Monday, August 2, 2010

PS 16-131: Turbidity mediates the non-consumptive effect of a piscivore on its planktivore prey

Timothy D. Malinich, Kevin L. Pangle, and Stuart A. Ludsin. The Ohio State University


Non-consumptive effects of predators have been shown to reduce the fitness of their prey across a wide range of aquatic and terrestrial taxa.  However, how other factors such as abiotic conditions can influence non-consumptive effects is less understood, which likely limits our ability to quantify the net effect of predators on prey in nature.  Herein, we evaluate how non-consumptive effects incurred by prey in aquatic ecosystems are modulated by turbidity (water clarity), an attribute of water that exhibits large and rapid changes in many systems.  We hypothesized that increased turbidity would lessen the magnitude of non-consumptive effects by reducing perceived predation risk.  To test this hypothesis, we conducted two laboratory experiments that evaluated changes in foraging rates of larval and juvenile yellow perch (Perca flavescens) on zooplankton under contrasting turbidity (turbid vs. non-turbid) and predation-risk (predator vs. no predator) treatments wherein predation risk was mimicked, using visual and chemical cues.  In addition, we quantified foraging success of similar-sized yellow perch collected from Lake Erie across a wide turbidity range.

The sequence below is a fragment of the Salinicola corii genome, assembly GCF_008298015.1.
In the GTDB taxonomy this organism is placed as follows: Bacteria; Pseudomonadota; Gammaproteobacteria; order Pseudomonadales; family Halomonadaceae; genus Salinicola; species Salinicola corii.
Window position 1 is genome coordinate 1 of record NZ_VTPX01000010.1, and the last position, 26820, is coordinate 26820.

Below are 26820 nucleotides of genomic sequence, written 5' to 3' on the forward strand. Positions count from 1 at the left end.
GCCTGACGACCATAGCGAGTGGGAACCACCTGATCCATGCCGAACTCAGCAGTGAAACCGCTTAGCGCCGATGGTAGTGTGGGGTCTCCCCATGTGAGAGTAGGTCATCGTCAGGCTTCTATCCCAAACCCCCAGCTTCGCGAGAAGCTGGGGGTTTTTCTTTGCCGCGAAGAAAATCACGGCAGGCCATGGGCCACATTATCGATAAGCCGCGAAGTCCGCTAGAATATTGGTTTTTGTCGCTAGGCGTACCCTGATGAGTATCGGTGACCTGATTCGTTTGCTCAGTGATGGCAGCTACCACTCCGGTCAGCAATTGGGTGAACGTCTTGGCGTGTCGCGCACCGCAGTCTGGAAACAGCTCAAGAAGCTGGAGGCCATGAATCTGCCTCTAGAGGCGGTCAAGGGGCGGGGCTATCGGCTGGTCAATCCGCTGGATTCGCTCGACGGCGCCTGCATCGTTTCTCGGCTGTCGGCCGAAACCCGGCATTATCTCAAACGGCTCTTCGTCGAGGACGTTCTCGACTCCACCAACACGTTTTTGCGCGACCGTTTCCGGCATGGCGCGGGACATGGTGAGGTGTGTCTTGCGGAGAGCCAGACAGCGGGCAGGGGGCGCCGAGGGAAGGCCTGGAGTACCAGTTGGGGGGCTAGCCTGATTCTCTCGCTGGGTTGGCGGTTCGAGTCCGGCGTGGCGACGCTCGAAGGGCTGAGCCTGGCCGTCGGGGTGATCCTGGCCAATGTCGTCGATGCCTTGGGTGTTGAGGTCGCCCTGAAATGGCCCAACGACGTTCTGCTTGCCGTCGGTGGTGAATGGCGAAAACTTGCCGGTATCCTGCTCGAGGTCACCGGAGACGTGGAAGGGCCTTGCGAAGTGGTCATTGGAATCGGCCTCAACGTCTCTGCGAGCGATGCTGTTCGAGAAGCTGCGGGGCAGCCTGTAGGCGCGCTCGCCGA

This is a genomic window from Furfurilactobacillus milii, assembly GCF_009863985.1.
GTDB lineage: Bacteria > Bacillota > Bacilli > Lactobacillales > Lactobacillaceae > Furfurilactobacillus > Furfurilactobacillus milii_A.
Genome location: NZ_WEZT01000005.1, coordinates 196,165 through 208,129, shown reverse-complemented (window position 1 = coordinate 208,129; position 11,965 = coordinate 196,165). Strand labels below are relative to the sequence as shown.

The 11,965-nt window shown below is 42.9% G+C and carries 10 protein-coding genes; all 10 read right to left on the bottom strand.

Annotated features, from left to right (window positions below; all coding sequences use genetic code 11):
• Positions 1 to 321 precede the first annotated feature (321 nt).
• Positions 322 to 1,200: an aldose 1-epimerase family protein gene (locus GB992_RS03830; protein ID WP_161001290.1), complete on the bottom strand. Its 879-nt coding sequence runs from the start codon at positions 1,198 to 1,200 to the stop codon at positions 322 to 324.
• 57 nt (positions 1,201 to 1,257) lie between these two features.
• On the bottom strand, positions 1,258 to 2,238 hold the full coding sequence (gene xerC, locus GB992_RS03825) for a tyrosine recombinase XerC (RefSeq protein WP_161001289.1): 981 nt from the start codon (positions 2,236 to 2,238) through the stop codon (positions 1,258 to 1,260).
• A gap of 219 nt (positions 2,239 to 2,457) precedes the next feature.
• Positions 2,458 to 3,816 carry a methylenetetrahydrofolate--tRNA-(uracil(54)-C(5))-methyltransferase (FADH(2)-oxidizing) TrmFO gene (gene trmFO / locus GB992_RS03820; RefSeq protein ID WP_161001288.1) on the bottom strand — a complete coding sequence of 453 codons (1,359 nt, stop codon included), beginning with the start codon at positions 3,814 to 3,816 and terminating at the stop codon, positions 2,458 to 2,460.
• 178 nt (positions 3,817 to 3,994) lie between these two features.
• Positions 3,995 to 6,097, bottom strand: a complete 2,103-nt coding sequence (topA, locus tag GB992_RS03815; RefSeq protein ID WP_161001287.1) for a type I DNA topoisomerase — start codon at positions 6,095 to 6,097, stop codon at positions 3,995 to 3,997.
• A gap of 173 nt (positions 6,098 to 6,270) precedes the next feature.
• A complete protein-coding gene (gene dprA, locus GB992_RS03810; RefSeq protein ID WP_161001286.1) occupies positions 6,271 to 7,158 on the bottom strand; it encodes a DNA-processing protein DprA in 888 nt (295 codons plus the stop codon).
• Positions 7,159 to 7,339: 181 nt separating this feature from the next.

Our experimental results supported our hypothesis, as foraging success in the absence of turbidity was significantly lower in the presence of a predator than without a predator, whereas no differences in foraging were observed between predation-risk treatments under turbid conditions.  Variability in consumption rates among individual yellow perch also was greater in turbid than in non-turbid conditions, suggesting that individual variation in the non-consumptive effect incurred is magnified in less risky environments.  Field observations support our experimental findings in that the relationship between turbidity and Lake Erie yellow perch consumption was humped-shaped, peaking at turbidity level at which risk was likely low but the individual’s own foraging ability was not substantially compromised.  Our findings demonstrate the variable nature of non-consumptive effects in dynamic environments, and also help to explain why recruitment success to juvenile stages is disproportionately higher for larvae that forage in turbid versus non-turbid open-lake river plumes in Lake Erie.